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MISHPATIM (Ex. 21.1- 24.18)

1/29/22 MISHPATIM (EXODUS 21.1- 24.18)

I started a new job a few weeks ago. This doesn’t have anything to do with being queer, or the Torah, not really, but these past two weeks I have been working like crazy and this week I just didn’t have time to do this reading, which meant that by the time I knew it, another Saturday had come around, and all of a sudden I had TWO Torah portions to read (in two different books- so, four), FOUR different commentaries, and two of my own commentaries to write up. Even as much as a like doing this, it doesn’t feel good to have things pile up.

Parshah Mishpatim lists a plethora of laws handed down by G-d on Mt Sinai to the Israelites, including all sorts of things from obeying your parents to bestiality to how to properly borrow clothes (return it in the condition it came). The Israelites agree to these things, send some elders up Sinai, and then those guys SEE G_D. Wait, what?!? Then Moses goes up to Sinai for 40 days. End of section.

Hold on. They see G-d. Yup. For REAL. We get a teeny tiny little minor description:

And they saw

The G-d of Israel: beneath his feat

(something) like work of sapphire tiles,

(something) like the substance of the heavens in purity. (24:10)

And that’s it. Nothing more about that it said. That’s IT. Okay, actually that’s not true. What I mean is no more description is given. But actually MORE about it is said. Just in case you didn’t catch it- the Torah repeats it again immediately. It tells you- yup- you heard that right. A bunch of people DID in deed see G-d. AND they didn’t die. 24:11 says that “ The Pillars of the Children of Israel, he did not send forth his hand- they beheld Godhood…” (that’s from Fox). The King James Version says “nobles of the children of Israel he laid not his hand: also they saw God…”. So clearly the Torah is making this very clear. Those dudes saw G-d. period.

Okay. So there’s probably other stuff I should be writing about from this parshah. Particularly the beautiful subject of BOTH of the commentaries from this week- the idea of being reminded over and over to care for strangers because you must remember that you were once a stranger in a strange land. For these beautiful commentaries- which directly speak to acceptance of others, and feel so tied to queer experience, I could not find free copies available online but the whole books are worth buying if you are able anyway. But also- you can check out the work of the Rabbis from this week's sections- from WTC this week the writing (which I LOVED) was by Rabbi Nancy Fuchs Kreimer Phd, and in TQ the commentary was by Rabbi David Ellenson.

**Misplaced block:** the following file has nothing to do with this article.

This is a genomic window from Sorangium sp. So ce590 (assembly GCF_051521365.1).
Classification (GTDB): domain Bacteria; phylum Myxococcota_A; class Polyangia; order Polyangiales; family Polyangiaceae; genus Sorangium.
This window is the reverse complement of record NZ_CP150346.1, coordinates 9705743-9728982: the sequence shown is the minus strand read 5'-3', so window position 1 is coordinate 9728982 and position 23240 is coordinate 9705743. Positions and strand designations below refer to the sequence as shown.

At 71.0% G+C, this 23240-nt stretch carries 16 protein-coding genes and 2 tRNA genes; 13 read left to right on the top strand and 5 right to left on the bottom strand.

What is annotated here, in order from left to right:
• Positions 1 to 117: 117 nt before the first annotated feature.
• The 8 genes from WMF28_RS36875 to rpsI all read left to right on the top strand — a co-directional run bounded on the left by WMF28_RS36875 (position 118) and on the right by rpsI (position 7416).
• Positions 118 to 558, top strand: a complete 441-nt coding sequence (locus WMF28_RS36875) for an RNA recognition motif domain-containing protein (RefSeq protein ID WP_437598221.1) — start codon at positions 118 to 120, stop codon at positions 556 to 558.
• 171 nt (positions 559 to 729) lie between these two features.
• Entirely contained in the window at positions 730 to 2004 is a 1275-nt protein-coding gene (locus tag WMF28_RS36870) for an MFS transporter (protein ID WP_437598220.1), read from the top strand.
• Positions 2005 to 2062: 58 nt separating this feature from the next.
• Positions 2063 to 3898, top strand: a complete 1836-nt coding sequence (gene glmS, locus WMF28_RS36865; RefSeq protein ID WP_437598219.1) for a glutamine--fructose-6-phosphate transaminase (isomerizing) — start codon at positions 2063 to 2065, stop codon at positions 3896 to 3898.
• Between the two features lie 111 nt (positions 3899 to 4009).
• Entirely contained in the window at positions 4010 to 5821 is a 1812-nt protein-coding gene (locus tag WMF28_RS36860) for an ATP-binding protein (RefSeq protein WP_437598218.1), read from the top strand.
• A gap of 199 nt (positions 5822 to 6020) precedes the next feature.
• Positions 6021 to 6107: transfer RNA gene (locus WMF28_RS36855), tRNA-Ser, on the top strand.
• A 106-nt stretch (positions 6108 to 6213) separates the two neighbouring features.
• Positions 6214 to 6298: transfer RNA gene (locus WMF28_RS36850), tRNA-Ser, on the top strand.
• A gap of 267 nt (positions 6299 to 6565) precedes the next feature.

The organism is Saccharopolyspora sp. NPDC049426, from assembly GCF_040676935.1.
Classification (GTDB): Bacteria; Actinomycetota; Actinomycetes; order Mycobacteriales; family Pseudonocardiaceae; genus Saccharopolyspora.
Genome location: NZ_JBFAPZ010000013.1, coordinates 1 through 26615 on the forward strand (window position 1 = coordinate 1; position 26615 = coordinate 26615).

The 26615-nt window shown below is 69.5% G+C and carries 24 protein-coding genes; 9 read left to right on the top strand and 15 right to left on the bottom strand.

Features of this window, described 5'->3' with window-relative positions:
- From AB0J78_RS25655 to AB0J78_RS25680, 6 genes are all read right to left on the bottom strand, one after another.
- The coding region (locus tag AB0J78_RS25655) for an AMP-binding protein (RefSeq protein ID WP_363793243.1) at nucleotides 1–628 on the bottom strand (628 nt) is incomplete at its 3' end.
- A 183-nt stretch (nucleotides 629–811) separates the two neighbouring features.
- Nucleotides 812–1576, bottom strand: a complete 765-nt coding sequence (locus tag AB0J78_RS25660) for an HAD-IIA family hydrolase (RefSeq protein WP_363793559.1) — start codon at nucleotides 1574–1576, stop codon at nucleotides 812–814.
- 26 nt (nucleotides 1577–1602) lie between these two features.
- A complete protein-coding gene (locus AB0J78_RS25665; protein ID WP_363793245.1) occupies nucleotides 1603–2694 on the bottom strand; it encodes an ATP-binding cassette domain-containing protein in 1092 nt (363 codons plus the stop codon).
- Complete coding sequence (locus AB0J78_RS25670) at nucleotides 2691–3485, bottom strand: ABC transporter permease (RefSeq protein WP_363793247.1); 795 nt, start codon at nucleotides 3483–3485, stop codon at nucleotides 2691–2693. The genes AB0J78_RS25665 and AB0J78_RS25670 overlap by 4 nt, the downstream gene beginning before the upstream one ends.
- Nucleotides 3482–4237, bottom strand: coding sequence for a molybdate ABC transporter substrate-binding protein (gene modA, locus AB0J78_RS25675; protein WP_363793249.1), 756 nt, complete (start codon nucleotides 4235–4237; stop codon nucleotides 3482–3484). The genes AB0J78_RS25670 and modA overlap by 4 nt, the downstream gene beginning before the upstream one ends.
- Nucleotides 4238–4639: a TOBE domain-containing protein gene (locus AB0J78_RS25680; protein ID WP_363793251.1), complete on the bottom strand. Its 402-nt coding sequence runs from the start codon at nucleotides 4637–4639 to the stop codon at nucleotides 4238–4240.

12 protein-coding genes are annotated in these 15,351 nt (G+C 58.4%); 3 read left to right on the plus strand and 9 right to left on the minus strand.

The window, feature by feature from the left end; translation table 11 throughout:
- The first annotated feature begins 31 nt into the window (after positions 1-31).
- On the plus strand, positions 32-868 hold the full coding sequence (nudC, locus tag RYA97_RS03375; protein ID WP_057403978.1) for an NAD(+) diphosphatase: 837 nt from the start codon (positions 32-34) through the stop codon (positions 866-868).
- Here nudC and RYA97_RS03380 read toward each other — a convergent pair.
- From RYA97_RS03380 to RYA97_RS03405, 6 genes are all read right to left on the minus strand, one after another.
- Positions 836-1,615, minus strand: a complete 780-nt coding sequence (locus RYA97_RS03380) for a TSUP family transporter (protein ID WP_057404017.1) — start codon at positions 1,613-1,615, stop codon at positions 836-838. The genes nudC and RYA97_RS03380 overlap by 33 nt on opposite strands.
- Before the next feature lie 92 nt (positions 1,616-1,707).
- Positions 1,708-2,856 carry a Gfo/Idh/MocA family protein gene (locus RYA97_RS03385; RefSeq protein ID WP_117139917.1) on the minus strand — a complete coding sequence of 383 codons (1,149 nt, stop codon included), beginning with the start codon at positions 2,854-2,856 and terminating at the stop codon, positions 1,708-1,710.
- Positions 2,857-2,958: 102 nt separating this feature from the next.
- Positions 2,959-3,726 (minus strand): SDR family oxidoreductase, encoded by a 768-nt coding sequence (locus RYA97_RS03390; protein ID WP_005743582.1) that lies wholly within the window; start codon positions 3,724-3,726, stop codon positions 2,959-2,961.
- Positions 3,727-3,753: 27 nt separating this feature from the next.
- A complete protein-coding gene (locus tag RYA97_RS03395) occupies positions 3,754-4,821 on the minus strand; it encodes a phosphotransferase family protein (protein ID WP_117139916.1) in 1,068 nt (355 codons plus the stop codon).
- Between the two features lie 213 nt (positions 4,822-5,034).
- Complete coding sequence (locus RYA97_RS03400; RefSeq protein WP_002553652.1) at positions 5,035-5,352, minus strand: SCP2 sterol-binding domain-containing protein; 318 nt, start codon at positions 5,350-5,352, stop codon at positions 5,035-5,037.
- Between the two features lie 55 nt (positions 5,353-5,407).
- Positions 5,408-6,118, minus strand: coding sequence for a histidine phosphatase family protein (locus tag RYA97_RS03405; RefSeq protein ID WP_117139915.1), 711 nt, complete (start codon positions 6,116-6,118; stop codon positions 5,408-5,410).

But, in any case, I just kept thinking about this other part. Like, that there are so few people in the people in the bible that get to see G-d. And then I started thinking. Well, is that really true? I am thinking back about Moses…and Jacob… Hagar… But wait, am I remembering right? And so I started looking into it. And the accounts I am finding online don’t seem very definitive. Especially considering we HAVE the text. It seems like these things are all sort of.. well, fuzzy. Well, maybe its just fuzzy for me. Like, just to take Hagar for example- if she saw “G-d’s messenger” but then “realized it was “G-d” and was correct- is that G-d or not? As far as I can tell everyone seems to agree that the answer to that is No, she didn’t actually SEE G-d. But, like, I don’t know. Do we know? Does it matter? And same with Jacob. I know his dream was a vision, but when he wrestled, we say he “wrestled with G-d”- we even call him “G-d Wrestler”. Additionally, and more problematically- the more I searched- I found things about the verbs used when talking about “meeting” god. And did Moses only ever see G-d’s back? And does that even make sense? And so once again, I find myself wondering, how much can we know when we are reading interpretations of translations or translations.

But, if the whole reason that this verse stood out to me is this- that maybe more people can connect with G-d than we thought, then maybe the words don’t matter so much. Maybe what matters is this little previously overlooked verse (at least to me) shows that people- even those the bible doesn’t even bother to NAME- can “behold G-dhood.”

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